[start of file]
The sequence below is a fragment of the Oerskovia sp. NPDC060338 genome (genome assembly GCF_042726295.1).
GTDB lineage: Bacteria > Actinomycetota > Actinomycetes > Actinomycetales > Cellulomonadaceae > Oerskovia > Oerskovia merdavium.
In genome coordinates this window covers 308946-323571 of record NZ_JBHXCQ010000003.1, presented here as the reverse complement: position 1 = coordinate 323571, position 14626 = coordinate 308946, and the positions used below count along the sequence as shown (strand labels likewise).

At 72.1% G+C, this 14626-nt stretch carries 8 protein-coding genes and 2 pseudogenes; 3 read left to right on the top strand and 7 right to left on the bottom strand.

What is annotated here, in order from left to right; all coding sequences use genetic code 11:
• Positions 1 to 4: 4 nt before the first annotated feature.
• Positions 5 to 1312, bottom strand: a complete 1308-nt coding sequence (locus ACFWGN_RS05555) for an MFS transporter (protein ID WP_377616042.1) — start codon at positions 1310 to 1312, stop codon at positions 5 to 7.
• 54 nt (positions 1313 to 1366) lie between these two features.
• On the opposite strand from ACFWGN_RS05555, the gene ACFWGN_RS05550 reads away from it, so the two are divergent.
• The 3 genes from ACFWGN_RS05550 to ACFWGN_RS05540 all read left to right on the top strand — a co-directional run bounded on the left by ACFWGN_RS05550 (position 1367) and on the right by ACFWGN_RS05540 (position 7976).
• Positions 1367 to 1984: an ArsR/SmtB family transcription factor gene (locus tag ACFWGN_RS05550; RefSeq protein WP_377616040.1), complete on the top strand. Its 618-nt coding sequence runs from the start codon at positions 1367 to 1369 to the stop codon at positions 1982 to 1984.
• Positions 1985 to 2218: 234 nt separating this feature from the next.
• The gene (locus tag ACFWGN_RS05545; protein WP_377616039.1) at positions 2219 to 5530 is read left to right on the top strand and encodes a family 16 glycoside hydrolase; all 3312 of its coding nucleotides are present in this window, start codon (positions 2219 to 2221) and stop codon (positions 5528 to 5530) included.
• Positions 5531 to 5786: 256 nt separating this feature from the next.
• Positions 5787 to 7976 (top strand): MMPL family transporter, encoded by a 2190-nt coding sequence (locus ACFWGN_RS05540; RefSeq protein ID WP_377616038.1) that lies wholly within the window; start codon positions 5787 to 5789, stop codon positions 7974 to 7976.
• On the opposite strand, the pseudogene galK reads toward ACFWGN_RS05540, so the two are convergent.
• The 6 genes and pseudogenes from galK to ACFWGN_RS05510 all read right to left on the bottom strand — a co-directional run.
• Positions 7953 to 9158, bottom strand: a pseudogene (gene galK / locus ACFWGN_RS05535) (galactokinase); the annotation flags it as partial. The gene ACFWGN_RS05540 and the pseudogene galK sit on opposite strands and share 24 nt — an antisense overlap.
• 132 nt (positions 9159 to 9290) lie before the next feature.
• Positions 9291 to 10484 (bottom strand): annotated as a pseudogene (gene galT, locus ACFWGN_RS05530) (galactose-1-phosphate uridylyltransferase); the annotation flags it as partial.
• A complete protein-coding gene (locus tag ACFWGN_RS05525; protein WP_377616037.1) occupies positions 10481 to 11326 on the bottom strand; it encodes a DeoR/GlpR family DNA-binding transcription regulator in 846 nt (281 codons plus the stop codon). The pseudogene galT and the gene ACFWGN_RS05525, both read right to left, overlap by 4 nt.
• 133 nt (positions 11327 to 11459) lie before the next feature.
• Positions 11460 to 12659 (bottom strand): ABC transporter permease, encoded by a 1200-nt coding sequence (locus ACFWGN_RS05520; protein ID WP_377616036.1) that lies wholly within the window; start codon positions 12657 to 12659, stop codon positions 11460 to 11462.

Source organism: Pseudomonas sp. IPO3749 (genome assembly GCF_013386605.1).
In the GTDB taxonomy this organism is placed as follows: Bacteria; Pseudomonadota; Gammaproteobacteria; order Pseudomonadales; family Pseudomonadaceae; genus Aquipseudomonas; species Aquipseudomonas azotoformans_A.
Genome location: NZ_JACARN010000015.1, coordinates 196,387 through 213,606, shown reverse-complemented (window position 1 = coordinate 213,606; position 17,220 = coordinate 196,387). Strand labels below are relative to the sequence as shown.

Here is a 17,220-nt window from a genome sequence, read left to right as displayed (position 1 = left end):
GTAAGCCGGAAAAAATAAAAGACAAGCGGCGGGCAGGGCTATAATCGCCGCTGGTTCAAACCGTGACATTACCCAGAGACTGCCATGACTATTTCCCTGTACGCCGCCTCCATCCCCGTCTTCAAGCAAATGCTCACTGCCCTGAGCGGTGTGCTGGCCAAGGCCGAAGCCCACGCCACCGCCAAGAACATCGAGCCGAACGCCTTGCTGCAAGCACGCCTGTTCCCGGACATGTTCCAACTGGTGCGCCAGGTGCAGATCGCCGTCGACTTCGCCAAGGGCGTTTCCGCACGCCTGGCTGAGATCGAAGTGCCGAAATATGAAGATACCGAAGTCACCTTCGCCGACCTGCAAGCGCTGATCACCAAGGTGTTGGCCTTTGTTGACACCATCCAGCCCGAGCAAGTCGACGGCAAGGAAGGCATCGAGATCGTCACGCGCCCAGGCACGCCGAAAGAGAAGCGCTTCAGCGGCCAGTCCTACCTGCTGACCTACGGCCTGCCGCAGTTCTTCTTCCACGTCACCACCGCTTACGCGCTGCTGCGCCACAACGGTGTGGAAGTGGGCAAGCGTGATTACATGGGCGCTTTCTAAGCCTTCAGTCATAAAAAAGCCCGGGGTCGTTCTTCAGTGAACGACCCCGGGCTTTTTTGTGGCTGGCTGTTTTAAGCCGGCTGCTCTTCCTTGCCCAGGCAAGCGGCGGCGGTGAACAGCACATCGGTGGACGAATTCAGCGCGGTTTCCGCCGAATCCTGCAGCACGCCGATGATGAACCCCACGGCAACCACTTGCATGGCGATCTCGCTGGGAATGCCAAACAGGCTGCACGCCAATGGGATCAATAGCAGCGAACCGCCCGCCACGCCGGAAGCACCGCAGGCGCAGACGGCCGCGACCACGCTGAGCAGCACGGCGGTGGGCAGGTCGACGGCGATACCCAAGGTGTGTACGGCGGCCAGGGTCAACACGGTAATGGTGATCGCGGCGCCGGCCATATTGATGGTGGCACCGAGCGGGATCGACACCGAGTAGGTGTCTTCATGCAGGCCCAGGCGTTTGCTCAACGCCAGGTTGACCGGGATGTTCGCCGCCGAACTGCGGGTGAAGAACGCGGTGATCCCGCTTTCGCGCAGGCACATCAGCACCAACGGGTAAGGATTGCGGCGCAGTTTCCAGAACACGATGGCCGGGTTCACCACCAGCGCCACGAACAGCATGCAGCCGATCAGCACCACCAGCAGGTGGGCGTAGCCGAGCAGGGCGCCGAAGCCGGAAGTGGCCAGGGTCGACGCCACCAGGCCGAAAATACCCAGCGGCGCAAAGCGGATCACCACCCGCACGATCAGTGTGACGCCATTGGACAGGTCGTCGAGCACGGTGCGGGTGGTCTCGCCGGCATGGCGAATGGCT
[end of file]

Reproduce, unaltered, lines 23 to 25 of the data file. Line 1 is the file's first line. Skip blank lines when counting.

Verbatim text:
• Positions 11460 to 12659 (bottom strand): ABC transporter permease, encoded by a 1200-nt coding sequence (locus ACFWGN_RS05520; protein ID WP_377616036.1) that lies wholly within the window; start codon positions 12657 to 12659, stop codon positions 11460 to 11462.

Source organism: Pseudomonas sp. IPO3749 (genome assembly GCF_013386605.1).
In the GTDB taxonomy this organism is placed as follows: Bacteria; Pseudomonadota; Gammaproteobacteria; order Pseudomonadales; family Pseudomonadaceae; genus Aquipseudomonas; species Aquipseudomonas azotoformans_A.